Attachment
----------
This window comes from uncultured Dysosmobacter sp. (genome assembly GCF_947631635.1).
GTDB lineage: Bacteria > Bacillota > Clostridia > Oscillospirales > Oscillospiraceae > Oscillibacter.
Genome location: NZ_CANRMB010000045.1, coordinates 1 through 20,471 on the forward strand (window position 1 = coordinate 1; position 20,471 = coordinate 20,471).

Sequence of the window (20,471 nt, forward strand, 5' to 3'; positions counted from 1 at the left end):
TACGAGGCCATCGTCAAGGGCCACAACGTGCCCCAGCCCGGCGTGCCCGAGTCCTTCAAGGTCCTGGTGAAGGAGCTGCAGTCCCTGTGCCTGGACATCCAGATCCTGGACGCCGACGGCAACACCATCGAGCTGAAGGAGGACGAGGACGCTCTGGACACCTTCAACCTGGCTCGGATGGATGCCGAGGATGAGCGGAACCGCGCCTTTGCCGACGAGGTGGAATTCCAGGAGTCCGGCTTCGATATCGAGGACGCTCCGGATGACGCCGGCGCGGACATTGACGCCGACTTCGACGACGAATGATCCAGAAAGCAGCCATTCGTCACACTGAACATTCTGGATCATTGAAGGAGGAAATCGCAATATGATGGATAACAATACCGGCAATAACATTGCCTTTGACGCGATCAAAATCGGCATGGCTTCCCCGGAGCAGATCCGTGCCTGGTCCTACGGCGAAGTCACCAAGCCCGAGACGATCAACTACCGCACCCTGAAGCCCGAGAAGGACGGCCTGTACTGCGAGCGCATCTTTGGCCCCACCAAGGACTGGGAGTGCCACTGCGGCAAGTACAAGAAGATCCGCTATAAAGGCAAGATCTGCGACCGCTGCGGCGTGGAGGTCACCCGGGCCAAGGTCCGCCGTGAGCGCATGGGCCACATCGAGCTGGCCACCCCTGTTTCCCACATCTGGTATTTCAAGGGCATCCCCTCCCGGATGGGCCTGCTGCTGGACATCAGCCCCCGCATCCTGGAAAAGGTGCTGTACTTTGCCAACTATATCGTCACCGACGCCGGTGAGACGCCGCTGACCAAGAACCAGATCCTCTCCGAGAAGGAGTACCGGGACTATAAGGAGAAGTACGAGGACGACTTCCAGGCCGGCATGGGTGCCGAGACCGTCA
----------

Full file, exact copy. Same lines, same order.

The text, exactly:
This window comes from uncultured Dysosmobacter sp. (genome assembly GCF_947631635.1).
GTDB lineage: Bacteria > Bacillota > Clostridia > Oscillospirales > Oscillospiraceae > Oscillibacter.
Genome location: NZ_CANRMB010000045.1, coordinates 1 through 20,471 on the forward strand (window position 1 = coordinate 1; position 20,471 = coordinate 20,471).

Sequence of the window (20,471 nt, forward strand, 5' to 3'; positions counted from 1 at the left end):
TACGAGGCCATCGTCAAGGGCCACAACGTGCCCCAGCCCGGCGTGCCCGAGTCCTTCAAGGTCCTGGTGAAGGAGCTGCAGTCCCTGTGCCTGGACATCCAGATCCTGGACGCCGACGGCAACACCATCGAGCTGAAGGAGGACGAGGACGCTCTGGACACCTTCAACCTGGCTCGGATGGATGCCGAGGATGAGCGGAACCGCGCCTTTGCCGACGAGGTGGAATTCCAGGAGTCCGGCTTCGATATCGAGGACGCTCCGGATGACGCCGGCGCGGACATTGACGCCGACTTCGACGACGAATGATCCAGAAAGCAGCCATTCGTCACACTGAACATTCTGGATCATTGAAGGAGGAAATCGCAATATGATGGATAACAATACCGGCAATAACATTGCCTTTGACGCGATCAAAATCGGCATGGCTTCCCCGGAGCAGATCCGTGCCTGGTCCTACGGCGAAGTCACCAAGCCCGAGACGATCAACTACCGCACCCTGAAGCCCGAGAAGGACGGCCTGTACTGCGAGCGCATCTTTGGCCCCACCAAGGACTGGGAGTGCCACTGCGGCAAGTACAAGAAGATCCGCTATAAAGGCAAGATCTGCGACCGCTGCGGCGTGGAGGTCACCCGGGCCAAGGTCCGCCGTGAGCGCATGGGCCACATCGAGCTGGCCACCCCTGTTTCCCACATCTGGTATTTCAAGGGCATCCCCTCCCGGATGGGCCTGCTGCTGGACATCAGCCCCCGCATCCTGGAAAAGGTGCTGTACTTTGCCAACTATATCGTCACCGACGCCGGTGAGACGCCGCTGACCAAGAACCAGATCCTCTCCGAGAAGGAGTACCGGGACTATAAGGAGAAGTACGAGGACGACTTCCAGGCCGGCATGGGTGCCGAGACCGTCA